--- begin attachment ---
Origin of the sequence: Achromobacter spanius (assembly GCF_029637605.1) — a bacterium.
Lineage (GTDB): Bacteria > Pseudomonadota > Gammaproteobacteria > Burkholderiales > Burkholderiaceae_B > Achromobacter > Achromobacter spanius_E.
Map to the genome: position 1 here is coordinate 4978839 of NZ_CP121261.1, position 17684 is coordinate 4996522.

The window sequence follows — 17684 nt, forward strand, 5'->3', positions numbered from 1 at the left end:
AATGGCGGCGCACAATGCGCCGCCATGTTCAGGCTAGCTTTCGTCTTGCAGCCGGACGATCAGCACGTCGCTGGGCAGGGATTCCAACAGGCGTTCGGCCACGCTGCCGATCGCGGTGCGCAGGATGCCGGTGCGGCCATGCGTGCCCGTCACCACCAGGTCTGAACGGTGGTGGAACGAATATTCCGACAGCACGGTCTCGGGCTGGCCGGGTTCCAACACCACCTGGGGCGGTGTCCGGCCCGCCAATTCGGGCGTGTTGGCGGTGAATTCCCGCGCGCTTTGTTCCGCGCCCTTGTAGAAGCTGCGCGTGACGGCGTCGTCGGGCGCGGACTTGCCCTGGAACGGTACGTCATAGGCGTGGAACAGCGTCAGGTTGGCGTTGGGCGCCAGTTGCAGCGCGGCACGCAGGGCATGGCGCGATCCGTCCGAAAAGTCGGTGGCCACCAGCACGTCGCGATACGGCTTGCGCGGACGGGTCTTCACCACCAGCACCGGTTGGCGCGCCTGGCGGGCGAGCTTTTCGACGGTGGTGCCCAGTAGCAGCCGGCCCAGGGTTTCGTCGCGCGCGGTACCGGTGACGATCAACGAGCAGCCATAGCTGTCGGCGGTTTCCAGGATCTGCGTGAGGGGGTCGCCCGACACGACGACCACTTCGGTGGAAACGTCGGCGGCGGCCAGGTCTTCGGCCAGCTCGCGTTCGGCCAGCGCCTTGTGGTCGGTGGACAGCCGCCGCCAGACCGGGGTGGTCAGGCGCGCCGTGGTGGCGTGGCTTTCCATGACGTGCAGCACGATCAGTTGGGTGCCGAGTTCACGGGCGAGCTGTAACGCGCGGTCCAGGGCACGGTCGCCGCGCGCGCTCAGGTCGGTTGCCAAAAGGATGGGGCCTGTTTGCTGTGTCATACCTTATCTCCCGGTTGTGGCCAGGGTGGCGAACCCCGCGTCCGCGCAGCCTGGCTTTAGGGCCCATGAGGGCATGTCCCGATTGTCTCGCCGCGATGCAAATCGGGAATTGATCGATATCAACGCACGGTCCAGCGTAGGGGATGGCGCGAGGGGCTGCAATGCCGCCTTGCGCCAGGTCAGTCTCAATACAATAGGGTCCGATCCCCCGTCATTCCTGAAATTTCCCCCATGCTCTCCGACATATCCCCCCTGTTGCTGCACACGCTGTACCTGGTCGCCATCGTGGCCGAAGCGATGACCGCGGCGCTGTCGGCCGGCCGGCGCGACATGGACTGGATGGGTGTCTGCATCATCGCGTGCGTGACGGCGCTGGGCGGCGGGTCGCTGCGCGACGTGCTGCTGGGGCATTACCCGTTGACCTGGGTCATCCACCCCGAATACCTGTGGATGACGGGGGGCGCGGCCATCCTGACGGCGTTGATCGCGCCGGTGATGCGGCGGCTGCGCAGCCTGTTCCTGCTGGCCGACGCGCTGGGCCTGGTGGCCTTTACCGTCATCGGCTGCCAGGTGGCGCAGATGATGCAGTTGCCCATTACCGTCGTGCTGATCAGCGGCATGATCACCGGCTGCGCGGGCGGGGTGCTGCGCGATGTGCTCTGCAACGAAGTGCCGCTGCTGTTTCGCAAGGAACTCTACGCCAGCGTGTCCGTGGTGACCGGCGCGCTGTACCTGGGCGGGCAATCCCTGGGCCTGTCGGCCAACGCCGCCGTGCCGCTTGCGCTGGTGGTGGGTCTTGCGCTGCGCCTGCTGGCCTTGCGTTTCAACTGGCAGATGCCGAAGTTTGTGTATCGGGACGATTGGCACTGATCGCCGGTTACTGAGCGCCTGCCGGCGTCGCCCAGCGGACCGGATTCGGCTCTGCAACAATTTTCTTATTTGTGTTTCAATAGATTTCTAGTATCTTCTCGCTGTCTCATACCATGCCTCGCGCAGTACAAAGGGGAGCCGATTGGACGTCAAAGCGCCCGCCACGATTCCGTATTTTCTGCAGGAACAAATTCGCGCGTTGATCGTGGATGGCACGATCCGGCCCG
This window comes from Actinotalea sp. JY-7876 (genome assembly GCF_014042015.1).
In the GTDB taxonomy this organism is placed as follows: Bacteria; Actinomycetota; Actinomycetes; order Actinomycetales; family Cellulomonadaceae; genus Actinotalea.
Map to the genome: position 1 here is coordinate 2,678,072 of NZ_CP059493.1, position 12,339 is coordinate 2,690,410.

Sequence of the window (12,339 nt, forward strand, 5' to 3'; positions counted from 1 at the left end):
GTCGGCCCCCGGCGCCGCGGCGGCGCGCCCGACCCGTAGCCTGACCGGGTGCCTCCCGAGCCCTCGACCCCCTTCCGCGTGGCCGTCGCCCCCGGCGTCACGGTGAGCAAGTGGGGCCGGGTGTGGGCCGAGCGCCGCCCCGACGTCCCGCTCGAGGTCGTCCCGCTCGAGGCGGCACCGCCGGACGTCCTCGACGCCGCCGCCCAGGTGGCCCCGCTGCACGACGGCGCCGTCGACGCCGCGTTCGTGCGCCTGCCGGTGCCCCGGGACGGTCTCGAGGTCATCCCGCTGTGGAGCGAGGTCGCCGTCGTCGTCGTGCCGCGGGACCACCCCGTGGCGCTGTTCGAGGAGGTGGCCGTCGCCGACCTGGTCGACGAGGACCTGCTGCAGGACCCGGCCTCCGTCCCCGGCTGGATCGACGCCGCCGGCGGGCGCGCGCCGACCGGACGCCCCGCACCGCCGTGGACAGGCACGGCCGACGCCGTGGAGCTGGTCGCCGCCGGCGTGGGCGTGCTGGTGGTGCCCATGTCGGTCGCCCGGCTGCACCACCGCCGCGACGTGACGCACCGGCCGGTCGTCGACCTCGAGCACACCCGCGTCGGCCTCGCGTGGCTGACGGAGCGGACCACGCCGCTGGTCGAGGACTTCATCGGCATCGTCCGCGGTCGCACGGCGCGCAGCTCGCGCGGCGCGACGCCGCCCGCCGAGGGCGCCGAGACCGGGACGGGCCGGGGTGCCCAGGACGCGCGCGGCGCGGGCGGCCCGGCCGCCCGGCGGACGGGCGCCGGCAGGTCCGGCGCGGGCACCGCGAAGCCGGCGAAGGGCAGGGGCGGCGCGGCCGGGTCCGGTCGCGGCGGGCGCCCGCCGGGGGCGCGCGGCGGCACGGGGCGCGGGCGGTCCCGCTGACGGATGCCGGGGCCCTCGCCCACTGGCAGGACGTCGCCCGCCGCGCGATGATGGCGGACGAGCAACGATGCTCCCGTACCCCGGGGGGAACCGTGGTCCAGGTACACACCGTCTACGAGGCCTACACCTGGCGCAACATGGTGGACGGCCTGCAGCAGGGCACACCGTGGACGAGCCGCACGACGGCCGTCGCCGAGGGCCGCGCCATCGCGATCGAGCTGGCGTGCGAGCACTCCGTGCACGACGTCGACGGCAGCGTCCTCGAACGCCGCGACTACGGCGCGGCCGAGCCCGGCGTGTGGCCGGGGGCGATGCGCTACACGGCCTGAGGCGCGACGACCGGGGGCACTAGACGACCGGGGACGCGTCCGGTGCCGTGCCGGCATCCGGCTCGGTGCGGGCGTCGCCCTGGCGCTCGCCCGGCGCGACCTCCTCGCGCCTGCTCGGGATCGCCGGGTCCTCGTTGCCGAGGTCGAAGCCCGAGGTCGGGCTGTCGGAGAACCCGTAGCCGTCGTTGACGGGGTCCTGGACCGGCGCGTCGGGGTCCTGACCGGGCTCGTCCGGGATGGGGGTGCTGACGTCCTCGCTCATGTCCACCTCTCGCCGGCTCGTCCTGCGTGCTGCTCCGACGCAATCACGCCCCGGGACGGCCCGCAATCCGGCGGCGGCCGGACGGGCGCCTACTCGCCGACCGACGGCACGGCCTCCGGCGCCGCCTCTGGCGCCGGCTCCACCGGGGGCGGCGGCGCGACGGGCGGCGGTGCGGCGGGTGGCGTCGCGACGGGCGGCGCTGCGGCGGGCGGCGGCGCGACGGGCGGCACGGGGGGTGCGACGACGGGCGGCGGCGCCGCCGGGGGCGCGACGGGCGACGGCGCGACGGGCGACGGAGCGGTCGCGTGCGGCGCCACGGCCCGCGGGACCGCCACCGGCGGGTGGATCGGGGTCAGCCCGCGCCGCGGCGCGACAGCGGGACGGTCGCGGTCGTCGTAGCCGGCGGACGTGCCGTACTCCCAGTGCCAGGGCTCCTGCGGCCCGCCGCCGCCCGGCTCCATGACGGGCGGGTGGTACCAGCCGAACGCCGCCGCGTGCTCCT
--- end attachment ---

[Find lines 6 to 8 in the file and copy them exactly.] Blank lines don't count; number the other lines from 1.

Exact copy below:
This window comes from Actinotalea sp. JY-7876 (genome assembly GCF_014042015.1).
In the GTDB taxonomy this organism is placed as follows: Bacteria; Actinomycetota; Actinomycetes; order Actinomycetales; family Cellulomonadaceae; genus Actinotalea.
Map to the genome: position 1 here is coordinate 2,678,072 of NZ_CP059493.1, position 12,339 is coordinate 2,690,410.